Keith Moorey (ex-Mouseman & ex-Barnsley) Cotswold School English Oak Wardrobe


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A Costwold School English Oak double wardrobe by Keith L Moorey (ex-Robert 'Mouseman' Thompson & Edward Barnsley) made in 1965. A very pleasingly elegant and well proportioned design of remarkably modern form, made to a very high standard from excellent oak. The transverse rail allows it to accommodate modem hangers. This wardrobe was made over 50 years ago giving it a warmth and charm not found in new items It is however still as sound and stylish as it was when made and treated with care it will last many more lifetimes, featuring:
  • Very well figured solid quarter-sawn English Oak throughout (quarter-sawing is a method of sawing oak logs to produce boards with superior strength, making it less likely to crack, shrink or warp. It also gives the finished boards prominent highly decorative 'medullary rays' in its grain.)
  • Subtly adzed on both the sides and the top (the subtle surface rippling synonymous with Yorkshire School furniture)
  • Sides each made from just two continuous pieces of very well figured quarter-sawn solid timber, with exposed dovetails at the joints with the top and base
  • Two doors with single plank fielded panels surrounded by rails and stiles joined by through tenons secured with hand made pegs, with hand made latches
  • Shaped Cotswold style handles
  • Fully panelled back with With single plank fielded panels surrounded by rails and stiles joined by through tenons secured with hand made pegs
  • Solid oak base, with button screwed fixing
  • Single oak transverse hanging rail
  • On castors


Approximate dimensions:
  • overall height 160 cm (5 feet 3 inches)
  • overall width 99 cm (3 feet 3 inches)
  • overall depth 55 cm (1 foot 9 and a half inches)
If you need a very exact dimension, or one we haven't included, feel free to contact us and we will measure it for you




From Keith L. Moorey's estate


Excellent condition, with tight joints, snugly closing doors, smoothly sliding latches and good original finish. Slight contraction gaps o the sides. If you wish to have further specific photographs or talk to us for a more detailed condition report then please do not hesitate to contact us

About Keith L. Moorey

Keith L. Moorey (Robert Mouseman Thompson & Edward Barnsley) (1930 to 2019): Keith L. Moorey trained under Robert Thompson from 1947 to 1960, then went on to train under Edward Barnsley. There can be few craftsmen to have studied under both of these major figures in the Arts & Crafts moment, and it shows in the subtle blending of Yorkshire and Cotswold School styles, exceptional craftsmanship and attention to detail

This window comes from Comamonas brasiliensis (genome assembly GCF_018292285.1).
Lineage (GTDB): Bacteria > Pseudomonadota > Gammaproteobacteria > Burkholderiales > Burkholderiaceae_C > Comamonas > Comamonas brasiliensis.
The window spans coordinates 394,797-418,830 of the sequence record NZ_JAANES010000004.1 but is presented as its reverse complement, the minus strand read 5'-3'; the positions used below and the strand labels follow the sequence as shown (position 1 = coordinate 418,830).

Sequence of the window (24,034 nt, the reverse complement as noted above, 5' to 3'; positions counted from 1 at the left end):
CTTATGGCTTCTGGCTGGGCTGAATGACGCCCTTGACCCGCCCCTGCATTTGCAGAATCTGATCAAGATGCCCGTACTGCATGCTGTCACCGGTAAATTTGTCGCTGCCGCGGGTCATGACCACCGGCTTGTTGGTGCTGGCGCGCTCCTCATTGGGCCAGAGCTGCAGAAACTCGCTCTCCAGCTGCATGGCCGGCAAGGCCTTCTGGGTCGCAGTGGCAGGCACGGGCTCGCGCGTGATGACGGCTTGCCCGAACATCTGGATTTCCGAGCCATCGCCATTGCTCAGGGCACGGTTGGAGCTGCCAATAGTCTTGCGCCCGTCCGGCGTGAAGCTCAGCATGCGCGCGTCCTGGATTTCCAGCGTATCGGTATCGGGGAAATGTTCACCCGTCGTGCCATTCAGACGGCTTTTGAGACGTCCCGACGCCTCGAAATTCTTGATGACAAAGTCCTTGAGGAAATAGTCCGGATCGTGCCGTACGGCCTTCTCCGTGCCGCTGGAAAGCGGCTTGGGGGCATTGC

About English Oak

English Oak: The most British of woods, that can produce really special results. English oak has been used for hundreds of years to construct everything from sea-going vessels to fine furniture. Although oak grows widely across Europe and North America, craftsmen continue to cherish English oak which grows more slowly than its foreign counterparts giving it strength, durability. Quarter sawn boards are very straight grained and have distinctive growth rings and medullary rays that give a very beautiful effect as well as being renowned for their superior stability and strength

About Arts & Crafts Cotswold School Furniture

The Cotswold School was a development of the Arts and Craft Movement started largely by Ernest Gimson and the brothers Sidney and Ernest Barnsley. The furniture is instantly recognisable with its simple lines, attention to the finest of details, and use of beautiful materials. Cotswold School designs were crafted from local materials using traditional tools and techniques and with decorative details derived largely from utilitarian elements: exposed joinery, unusual panels, interesting pulls and latches crafted either from wood or from metal using traditional smithing techniques, and close attention to form as well as to wood grain and pattern. Where decorative details were added they generally took the form of traditional embellishment such as exposed joints, chamfered edges and chip carved edge details.The style was embraced and developed by other designers and craftsmen including Gordon Russell, Stanley Webb Davies in Cumbria, Sid Barnsley's son Edward, Arthur Romney Green in Hampshire, Robin Nance in St Ives and Ambrose Heal are a handful of such men out of many. The best developed their own style within the established tradition


Please feel free to contact us if you have any questions or wish to discuss items further

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